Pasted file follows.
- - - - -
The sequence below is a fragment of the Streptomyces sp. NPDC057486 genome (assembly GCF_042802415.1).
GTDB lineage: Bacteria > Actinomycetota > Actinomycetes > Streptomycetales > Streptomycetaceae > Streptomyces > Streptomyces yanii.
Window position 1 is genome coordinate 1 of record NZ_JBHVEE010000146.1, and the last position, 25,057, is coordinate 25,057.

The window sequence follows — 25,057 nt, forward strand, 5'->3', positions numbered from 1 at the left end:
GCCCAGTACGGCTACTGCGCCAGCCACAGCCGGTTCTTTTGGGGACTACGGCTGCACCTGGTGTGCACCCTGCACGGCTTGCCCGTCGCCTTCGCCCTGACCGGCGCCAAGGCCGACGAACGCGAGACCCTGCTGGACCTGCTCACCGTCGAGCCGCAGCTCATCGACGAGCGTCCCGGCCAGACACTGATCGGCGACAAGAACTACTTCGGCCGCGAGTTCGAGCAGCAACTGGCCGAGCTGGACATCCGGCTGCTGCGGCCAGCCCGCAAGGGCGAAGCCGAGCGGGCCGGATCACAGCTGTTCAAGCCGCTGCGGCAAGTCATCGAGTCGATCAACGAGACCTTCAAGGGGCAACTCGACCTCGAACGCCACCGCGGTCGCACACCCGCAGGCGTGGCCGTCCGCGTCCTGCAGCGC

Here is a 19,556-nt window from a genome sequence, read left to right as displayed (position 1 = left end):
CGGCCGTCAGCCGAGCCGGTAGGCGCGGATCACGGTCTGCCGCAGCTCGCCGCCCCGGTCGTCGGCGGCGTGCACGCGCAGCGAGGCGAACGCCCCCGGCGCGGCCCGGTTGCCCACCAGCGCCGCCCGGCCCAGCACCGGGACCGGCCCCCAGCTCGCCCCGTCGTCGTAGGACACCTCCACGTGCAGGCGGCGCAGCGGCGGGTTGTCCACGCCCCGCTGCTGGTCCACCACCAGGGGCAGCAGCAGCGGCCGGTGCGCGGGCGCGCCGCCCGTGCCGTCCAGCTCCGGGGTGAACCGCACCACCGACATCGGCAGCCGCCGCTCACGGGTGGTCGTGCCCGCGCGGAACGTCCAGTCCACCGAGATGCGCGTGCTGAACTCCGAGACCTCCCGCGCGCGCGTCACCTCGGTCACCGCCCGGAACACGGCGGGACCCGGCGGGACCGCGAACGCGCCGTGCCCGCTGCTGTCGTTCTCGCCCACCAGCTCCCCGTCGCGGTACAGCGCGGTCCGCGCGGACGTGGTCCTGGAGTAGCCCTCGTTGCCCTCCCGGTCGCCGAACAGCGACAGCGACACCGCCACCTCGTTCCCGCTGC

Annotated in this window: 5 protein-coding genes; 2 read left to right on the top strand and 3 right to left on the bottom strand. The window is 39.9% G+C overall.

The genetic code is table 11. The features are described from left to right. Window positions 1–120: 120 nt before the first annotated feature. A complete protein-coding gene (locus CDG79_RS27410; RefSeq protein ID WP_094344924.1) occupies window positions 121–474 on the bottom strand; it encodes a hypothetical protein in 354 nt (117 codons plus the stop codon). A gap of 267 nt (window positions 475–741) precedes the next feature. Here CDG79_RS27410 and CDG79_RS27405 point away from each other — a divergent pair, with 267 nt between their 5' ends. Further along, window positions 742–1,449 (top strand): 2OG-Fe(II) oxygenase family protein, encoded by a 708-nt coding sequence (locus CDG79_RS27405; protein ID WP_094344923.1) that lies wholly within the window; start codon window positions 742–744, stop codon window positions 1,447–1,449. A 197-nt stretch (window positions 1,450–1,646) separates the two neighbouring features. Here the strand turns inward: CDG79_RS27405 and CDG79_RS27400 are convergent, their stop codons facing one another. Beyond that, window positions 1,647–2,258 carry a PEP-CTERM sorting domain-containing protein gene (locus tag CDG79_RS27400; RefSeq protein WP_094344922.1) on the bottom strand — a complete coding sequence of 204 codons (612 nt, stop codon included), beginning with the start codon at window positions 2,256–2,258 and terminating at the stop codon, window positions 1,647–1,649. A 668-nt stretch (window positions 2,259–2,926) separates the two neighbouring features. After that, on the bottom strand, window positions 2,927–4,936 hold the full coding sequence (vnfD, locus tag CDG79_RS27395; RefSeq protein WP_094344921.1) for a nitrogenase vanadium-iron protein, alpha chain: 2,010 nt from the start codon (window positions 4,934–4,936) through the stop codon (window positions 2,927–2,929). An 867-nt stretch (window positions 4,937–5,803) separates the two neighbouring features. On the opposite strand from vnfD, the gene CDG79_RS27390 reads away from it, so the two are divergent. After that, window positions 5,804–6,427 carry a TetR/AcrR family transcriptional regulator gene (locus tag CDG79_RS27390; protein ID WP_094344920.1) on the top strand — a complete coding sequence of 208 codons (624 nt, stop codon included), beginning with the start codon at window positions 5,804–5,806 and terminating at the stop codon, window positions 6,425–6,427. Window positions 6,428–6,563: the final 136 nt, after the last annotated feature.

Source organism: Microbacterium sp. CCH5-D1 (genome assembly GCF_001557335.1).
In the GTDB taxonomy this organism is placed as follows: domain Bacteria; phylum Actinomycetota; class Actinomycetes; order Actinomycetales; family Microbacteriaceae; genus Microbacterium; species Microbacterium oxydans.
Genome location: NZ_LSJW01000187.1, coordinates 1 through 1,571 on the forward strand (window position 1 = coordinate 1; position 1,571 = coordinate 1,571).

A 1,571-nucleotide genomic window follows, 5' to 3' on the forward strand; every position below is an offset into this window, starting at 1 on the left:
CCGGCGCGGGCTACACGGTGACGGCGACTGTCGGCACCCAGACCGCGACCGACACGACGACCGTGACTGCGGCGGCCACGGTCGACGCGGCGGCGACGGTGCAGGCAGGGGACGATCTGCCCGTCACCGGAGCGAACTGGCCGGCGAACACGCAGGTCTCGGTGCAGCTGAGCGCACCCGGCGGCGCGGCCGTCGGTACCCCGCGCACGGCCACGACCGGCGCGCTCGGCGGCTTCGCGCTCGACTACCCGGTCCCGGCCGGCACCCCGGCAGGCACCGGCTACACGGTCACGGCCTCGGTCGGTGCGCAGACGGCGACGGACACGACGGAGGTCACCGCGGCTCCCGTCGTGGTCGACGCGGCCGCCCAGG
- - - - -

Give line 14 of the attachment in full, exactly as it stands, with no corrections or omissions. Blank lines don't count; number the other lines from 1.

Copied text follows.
CCGGCGCGGGCTACACGGTGACGGCGACTGTCGGCACCCAGACCGCGACCGACACGACGACCGTGACTGCGGCGGCCACGGTCGACGCGGCGGCGACGGTGCAGGCAGGGGACGATCTGCCCGTCACCGGAGCGAACTGGCCGGCGAACACGCAGGTCTCGGTGCAGCTGAGCGCACCCGGCGGCGCGGCCGTCGGTACCCCGCGCACGGCCACGACCGGCGCGCTCGGCGGCTTCGCGCTCGACTACCCGGTCCCGGCCGGCACCCCGGCAGGCACCGGCTACACGGTCACGGCCTCGGTCGGTGCGCAGACGGCGACGGACACGACGGAGGTCACCGCGGCTCCCGTCGTGGTCGACGCGGCCGCCCAGG